State Rep. Linda Dorcena Forry coasted to a win on Tuesday in a special election to fill a vacancy in the state Senate’s First Suffolk District. The Dorchester Democrat defeated Joseph Ureneck, a Dorchester Republican, on an Election Day that was marked by low turnout in the district, which includes Dorchester, South Boston, Mattapan, and a portion of Hyde Park.
According to the unofficial tally of all 77 precincts on the city’s Elections Department’s website, Dorcena Forry piled up 7,858 votes, or just under 82 percent of the total, while Ureneck picked up 1,486 votes. There were 274 write-in ballots.
She declared victory at her Election Night party at the Ledge restaurant in Lower Mills where family, friends, and supporters packed the venue's function room and spilled out onto the adjacent patio. After greeting and thanking supporters, Dorcena Forry took the microphone and pledged to be open to all constituents when serving as their senator.
"I want you to know I am going to work hard because I am from a lineage of hard workers," she said while flanked by her parents, Andre and Annie Dorcena, and her 99-year-old grandmother, Marianne Mathurin.
Dorcena Forry said that while her various constituents may not agree with her on every issue, she will be an active listener and will bring viewpoints to the table to make common sense solutions.
"I say thank you from the bottom of my heart. Tonight is a shared victory and I want to thank everyone who played a part," she said, citing her labor supporters for helping to organize the campaign and donors for helping her build what she called the "best financed" campaign of the election.
The senator-elect was accompanied to the front of the room by her son Conor, who stayed close to his mother, bashfully hiding behind her for most of her speech.
Dorcena Forry gave a shout-out to the 12th Suffolk District voters who have been her constituents since 2005 when she entered the Legislature as a representative.
"I will now carry our work to the state Senate and I cannot wait to get started," she said.
For his part, Ureneck held his Election Night party at the Blarney Stone in Fields Corner. “It was quite a funereal event,” he quipped during a phone interview the next morning. He said he hoped Dorcena Forry would take a look at some of the fathers’ rights issues he concentrated on during the campaign.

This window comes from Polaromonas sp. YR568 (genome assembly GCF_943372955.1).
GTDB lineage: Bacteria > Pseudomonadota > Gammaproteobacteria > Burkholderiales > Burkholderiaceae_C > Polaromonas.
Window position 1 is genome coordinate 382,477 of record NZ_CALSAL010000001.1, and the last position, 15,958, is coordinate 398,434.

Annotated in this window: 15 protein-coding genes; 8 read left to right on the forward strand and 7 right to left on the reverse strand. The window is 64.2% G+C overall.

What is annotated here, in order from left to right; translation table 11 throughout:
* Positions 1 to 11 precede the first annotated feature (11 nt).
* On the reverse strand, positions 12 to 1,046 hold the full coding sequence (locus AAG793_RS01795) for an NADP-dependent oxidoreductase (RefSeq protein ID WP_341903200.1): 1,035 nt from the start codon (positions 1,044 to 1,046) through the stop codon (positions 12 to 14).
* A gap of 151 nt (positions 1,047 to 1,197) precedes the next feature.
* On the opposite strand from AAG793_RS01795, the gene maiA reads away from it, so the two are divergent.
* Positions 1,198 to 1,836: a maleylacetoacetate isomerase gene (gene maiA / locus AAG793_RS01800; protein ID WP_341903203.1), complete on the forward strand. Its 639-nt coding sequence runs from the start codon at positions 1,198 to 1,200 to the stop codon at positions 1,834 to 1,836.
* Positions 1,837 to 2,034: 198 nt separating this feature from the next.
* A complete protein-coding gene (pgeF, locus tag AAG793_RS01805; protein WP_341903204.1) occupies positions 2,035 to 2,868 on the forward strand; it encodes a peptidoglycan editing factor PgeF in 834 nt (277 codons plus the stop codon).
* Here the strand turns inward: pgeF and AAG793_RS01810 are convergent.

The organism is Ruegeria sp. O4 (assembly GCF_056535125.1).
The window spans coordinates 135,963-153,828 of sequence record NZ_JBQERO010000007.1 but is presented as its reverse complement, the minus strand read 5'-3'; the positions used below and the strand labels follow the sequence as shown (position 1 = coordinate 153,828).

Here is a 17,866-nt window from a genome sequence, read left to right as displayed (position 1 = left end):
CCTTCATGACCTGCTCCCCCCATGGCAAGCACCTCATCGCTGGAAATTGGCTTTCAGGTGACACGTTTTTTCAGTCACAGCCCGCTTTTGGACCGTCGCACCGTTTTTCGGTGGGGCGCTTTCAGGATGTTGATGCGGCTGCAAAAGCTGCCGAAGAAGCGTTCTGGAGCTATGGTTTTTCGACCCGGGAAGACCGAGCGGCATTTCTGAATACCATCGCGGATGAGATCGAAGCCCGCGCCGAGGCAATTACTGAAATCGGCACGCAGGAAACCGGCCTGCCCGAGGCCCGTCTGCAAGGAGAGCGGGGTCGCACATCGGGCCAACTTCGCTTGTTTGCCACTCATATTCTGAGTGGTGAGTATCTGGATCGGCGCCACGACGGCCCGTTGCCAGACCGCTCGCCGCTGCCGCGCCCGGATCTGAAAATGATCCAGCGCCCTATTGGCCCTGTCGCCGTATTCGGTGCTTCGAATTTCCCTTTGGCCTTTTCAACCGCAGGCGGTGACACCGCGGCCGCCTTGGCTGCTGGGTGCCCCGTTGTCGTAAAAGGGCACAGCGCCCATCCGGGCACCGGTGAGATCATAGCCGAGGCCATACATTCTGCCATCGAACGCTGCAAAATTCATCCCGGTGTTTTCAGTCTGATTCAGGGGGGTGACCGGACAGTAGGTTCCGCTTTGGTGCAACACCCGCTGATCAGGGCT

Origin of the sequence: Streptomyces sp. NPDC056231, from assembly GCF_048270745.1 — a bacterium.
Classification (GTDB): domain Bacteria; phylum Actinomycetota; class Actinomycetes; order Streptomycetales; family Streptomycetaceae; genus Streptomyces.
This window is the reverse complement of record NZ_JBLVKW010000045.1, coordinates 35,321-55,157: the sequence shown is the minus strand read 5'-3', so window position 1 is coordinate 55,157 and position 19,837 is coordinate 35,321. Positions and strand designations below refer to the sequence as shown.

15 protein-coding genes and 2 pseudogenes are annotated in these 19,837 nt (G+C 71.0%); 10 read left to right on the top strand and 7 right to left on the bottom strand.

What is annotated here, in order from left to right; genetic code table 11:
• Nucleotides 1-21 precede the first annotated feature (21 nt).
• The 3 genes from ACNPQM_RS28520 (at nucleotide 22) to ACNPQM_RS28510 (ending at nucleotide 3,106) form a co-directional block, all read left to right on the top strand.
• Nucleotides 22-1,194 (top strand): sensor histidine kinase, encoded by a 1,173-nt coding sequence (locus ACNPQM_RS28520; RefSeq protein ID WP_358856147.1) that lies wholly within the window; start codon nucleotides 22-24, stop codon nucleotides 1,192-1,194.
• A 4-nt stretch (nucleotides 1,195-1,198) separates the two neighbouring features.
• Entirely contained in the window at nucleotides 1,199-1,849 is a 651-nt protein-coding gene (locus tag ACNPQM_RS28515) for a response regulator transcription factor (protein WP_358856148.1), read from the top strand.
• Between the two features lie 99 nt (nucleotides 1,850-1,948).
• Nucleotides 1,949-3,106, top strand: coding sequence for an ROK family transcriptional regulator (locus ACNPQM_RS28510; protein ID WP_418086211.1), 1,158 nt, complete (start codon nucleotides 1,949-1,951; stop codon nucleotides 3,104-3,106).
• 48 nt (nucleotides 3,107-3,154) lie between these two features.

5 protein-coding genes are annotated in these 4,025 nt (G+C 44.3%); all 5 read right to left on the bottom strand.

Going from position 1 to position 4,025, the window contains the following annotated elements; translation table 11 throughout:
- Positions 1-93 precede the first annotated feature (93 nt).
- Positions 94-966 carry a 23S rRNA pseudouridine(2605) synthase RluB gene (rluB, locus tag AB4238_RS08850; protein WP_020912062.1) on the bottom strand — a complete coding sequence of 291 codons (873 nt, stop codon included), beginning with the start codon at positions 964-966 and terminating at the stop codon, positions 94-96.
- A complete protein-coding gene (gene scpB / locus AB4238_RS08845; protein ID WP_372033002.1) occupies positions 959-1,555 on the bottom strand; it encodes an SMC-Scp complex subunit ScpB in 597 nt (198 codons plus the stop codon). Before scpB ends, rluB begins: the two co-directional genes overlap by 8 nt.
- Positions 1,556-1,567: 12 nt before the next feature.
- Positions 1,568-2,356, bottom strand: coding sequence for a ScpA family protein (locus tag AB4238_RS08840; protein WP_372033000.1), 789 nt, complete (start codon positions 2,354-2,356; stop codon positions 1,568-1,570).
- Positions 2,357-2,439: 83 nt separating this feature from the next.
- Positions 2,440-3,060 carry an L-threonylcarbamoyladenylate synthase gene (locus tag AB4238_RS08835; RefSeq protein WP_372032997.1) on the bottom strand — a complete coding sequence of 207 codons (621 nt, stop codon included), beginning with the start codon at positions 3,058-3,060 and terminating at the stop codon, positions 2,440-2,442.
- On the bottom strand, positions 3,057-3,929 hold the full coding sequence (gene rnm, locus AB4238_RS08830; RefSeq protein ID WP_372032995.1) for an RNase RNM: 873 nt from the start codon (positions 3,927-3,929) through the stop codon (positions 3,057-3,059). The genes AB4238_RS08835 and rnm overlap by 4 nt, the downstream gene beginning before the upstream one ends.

“I hope she’ll take them to heart and take a look at it and either get rid of these laws or seriously revise them,” he said, referring to statutes dealing with domestic violence.
Ureneck said he would have fared better in the election if the turnout in South Boston had been higher and more people had been aware of the election. “Many people came by the polls and said they didn’t know there was an election,” he said.
Dorcena Forry’s easy victory came a month after she won a three-way Democratic primary by some 370 votes. Two South Boston Democrats, state Rep. Nick Collins and blogger Maureen Dahill, came in second and third, respectively. Ureneck ran unopposed in the Republican primary.
Dorcena Forry, a Lower Mills resident, will become the first Haitian-American to serve in the state Senate and the first woman to represent the district. She was elected to the state House of Representatives in a 2005 special election to replace Rep. Thomas Finneran, a Mattapan Democrat and the speaker of the House. The mother of four (two boys and two girls), she is married to Reporter publisher and editor Bill Forry.
Dorcena Forry's ascension to the state Senate, where she will be replacing Jack Hart, a South Boston Democrat who left the upper body earlier this year to take a job with a law firm, means another special election will have to be scheduled, this one to fill her 12th Suffolk House seat.
Four names are already circulating: Dan Cullinane, a former City Hall and State House aide from the Cedar Grove neighborhood; Stephanie Everett, a former aide to state Sen. Sonia Chang-Diaz; Mary Tuitt, an aide to state Rep. Gloria Fox; and Carlotta Williams of Hyde Park.